April 28 (Bloomberg) -- China’s benchmark money-market rate rose to a three-week high after top policy makers signaled a large-scale loosening of monetary policy is unlikely.
The Politburo, the ruling Communist Party’s highest decision-making body, decided at a meeting on April 25 to maintain monetary and fiscal policies, even as the economy faces difficulties, the official Xinhua News Agency reported the same day. China should continue to adopt a stable macro approach, while at the same time keep micro policies flexible to achieve the year’s economic targets, according to Xinhua.
“The comments indicate the chance for a universal monetary policy loosening is slim,” analysts led by Shanghai-based Xu Hanfei at Guotai Junan Securities Co. wrote in a research note today. “Mini-stimulus since March has already started to take effect. It is not necessary for a larger-scale loosening to ensure growth.”
The seven-day repurchase rate, a gauge of interbank funding availability, jumped 51 basis points, or 0.51 percentage point, to 4.02 percent as of 4:20 p.m. in Shanghai, according to a weighted average by the National Interbank Funding Center. That is the highest level since April 3 after an increase of 69 basis point last week.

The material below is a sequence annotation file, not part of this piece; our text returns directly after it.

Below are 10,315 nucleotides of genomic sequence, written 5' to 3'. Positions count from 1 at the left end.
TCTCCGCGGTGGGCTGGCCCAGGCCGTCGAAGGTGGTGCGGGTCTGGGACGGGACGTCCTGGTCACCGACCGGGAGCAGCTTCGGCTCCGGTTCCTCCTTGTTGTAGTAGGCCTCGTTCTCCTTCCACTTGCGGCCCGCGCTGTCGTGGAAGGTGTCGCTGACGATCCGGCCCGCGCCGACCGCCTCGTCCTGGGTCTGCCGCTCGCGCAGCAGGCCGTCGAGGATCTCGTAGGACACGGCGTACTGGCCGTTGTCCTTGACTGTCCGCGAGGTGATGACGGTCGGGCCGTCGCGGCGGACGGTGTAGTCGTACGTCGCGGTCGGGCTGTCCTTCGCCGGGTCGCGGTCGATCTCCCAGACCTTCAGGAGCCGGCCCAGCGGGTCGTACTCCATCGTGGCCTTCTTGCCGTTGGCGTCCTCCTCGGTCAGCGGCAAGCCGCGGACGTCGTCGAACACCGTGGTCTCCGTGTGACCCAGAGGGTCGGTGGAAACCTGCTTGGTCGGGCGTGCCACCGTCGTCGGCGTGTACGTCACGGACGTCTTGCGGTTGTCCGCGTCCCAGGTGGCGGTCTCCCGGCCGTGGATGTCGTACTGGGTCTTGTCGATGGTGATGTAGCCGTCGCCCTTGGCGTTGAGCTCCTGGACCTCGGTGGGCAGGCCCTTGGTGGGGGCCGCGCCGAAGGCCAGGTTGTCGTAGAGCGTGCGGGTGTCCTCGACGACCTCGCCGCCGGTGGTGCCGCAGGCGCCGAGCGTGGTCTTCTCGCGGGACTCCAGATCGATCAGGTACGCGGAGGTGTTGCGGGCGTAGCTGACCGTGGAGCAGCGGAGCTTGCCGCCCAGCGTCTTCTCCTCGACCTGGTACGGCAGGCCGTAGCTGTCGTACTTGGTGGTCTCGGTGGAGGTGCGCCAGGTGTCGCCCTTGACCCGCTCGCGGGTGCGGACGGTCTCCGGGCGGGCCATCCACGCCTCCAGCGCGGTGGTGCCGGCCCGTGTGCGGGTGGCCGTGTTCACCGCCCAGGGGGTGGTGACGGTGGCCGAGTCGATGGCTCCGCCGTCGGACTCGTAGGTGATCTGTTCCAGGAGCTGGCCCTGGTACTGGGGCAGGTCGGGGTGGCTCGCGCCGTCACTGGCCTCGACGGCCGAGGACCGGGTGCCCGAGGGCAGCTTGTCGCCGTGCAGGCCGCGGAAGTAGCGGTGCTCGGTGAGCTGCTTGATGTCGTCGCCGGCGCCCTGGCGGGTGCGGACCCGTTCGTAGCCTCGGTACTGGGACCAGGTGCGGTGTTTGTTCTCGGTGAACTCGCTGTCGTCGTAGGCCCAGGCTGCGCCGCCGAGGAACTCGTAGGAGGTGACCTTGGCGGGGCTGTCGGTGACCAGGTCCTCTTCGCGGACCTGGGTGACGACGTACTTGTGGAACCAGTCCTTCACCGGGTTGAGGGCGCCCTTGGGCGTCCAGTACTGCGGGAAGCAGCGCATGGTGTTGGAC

The People’s Bank of China asked lenders to submit orders for 14- and 28-day repurchase agreements, seven- and 14-day reverse repos and 91-day bills for this week as usual, according to a trader at a primary dealer required to bid at the auctions.
The one-year interest-rate swap, the fixed payment needed to receive the floating seven-day repurchase rate, rose five basis points to 3.84 percent, data compiled by Bloomberg show.
“The relatively benign assessment of the latest economic situation indicates the top leadership believes there is no need for large stimulus plans,” Goldman Sachs Group Inc. economists led by Yu Song in Hong Kong wrote in a research note today. More policies, targeted at supporting certain areas of the economy, will be released in the coming weeks until the economy shows clear signs of recovery, and the government is likely to loosen property policies, according to the note.
The yield on the 4.42 percent government bonds due March 2024 fell three basis points to 4.33 percent, data from the National Interbank Funding Center showed.
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